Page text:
On appeal from Superior Court of New Jersey, Law Division, Essex County, Indictment No. 91-06-0047.
NOT FOR PUBLICATION WITHOUT THE APPROVAL OF THE APPELLATE DIVISION
Before Judges Parrillo and Baxter.
Defendant Nicholas Gallicchio appeals from an August 3, 2006 order that denied his petition for post-conviction relief (PCR). We affirm.
On December 2, 1993, following a trial by jury, defendant was convicted of first-degree racketeering (count two) and second-degree theft by extortion (count five). He was sentenced to an extended term of fifty-years imprisonment on the racketeering conviction and to a concurrent seven-year term for theft by extortion.
Defendant filed a direct appeal in which he raised the following claims: the evidence of theft by extortion was insufficient to have warranted its submission to the jury; the court's instructions on the racketeering and extortion charges were inadequate; the court should have granted defendant's motion to dismiss the racketeering charge; the racketeering statute is void for vagueness; the racketeering count of the indictment was over-broad and should have been dismissed; comments made by the prosecutor in summation denied defendant a fair trial; the court should have given the jury a limiting instruction concerning the testimony of the pleading co-defendants; the judge should have charged the jury on a lesser included offense of theft by extortion; and the sentence was illegal. We rejected each of those claims and affirmed defendant's conviction and the length of the sentence.*fn1 State v. Gallicchio, No. A-3621-93 (App. Div. April 29, 1997). On July 11, 1997, the Supreme Court denied defendant's petition for certification.
Thereafter, according to defendant, he filed his first PCR petition on July 22, 2005, which would have been more than eleven years after the date of his conviction. Such a filing date would contravene Rule 3:22-12(a), which provides that absent facts showing excusable neglect, a PCR petition "shall be filed . . . [no] more than 5 years after . . . the judgment . . . sought to be attacked . . . ." R. 3:22-12(a).
Although the procedural history contained in defendant's brief does not so acknowledge, we are satisfied that defendant filed two earlier PCR petitions. We are informed by the State that, due to the passage of time, the briefs and transcripts pertaining to defendant's two earlier PCR filings cannot be located. The State has, however, provided copies of two Promis Gavel print-outs. The first establishes that defendant filed a first PCR petition on July 13, 1998, which was denied by Judge Julius A. Feinberg on October 30, 1998. A second Promis Gavel print-out shows that defendant filed a second PCR petition on October 28, 1999, which was dismissed without prejudice on December 3, 2001. When the judge dismissed defendant's second petition without prejudice on December 3, 2001, he stated that he intended to permit defendant's anticipated third petition to be filed nunc pro tunc. On March 21, 2000, defendant filed a pro se verified petition for post-conviction relief. Another five years elapsed between the time defendant filed that third pro se petition on March 21, 2000, and July 22, 2005, when assigned counsel filed an amended PCR petition, the denial of which is the subject of this appeal.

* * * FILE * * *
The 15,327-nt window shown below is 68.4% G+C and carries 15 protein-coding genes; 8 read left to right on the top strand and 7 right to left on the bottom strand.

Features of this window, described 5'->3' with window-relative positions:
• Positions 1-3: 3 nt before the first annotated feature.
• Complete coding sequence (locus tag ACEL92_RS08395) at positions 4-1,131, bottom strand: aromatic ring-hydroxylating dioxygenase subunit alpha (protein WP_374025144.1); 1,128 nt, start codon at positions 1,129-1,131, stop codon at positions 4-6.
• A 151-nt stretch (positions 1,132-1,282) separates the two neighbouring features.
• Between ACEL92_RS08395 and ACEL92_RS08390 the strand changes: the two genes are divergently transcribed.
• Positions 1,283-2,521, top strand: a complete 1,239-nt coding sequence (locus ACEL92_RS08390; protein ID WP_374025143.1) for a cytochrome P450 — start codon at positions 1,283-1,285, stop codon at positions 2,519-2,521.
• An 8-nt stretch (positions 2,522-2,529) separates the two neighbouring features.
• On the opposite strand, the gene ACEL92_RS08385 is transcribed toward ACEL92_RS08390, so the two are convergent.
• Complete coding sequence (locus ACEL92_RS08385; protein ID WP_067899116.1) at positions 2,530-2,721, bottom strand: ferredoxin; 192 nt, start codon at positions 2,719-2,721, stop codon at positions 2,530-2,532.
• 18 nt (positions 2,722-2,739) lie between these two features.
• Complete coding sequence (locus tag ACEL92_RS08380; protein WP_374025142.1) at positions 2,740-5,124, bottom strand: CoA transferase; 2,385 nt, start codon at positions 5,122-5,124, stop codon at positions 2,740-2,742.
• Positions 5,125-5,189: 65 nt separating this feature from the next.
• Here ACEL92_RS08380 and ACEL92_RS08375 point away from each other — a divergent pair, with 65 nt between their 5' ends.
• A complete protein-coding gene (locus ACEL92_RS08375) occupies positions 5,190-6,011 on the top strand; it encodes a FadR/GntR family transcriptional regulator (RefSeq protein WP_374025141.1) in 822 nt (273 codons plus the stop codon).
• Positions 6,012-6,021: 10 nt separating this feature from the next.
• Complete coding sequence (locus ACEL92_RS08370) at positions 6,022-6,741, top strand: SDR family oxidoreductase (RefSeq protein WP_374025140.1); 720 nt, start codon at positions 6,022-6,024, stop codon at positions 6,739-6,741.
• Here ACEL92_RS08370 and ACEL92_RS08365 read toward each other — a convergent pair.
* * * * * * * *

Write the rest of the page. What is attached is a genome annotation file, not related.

Judge Casale heard argument on defendant's PCR petition on August 3, 2006. At the conclusion of that hearing, he declined to rule that defendant's claims were time-barred. The judge observed that although Rule 3:22-12(a) requires that a PCR petition be filed no later than five years after conviction, the complex nature of defendant's trial, the voluminous record and the time involved in reviewing 170 cassette tapes constituted a justification for defendant's failure to comply with the five-year time-bar established by the Rule.
The judge then proceeded to review each of the thirteen claims defendant had presented in support of his July 22, 2005 amended petition. In a comprehensive and well-reasoned oral opinion covering twenty transcript pages, Judge Casale substantively discussed each of the thirteen claims and ultimately rejected them:
In conclusion, this court has addressed substantive issues and the post-conviction relief application. [Defendant] has not established that either his trial counsel or appellate counsel was ineffective. There are no facts here that would require an evidentiary hearing. There was no evidence to establish any decisions made by either [trial or appellate] counsel prejudiced the petitioner.
After reviewing the record in its entirety, it is evident that both trial and appellate counsel provided professional assistance. Both pursued a sound trial strategy in their defense [of defendant]. For the aforesaid reasons, defendant's ...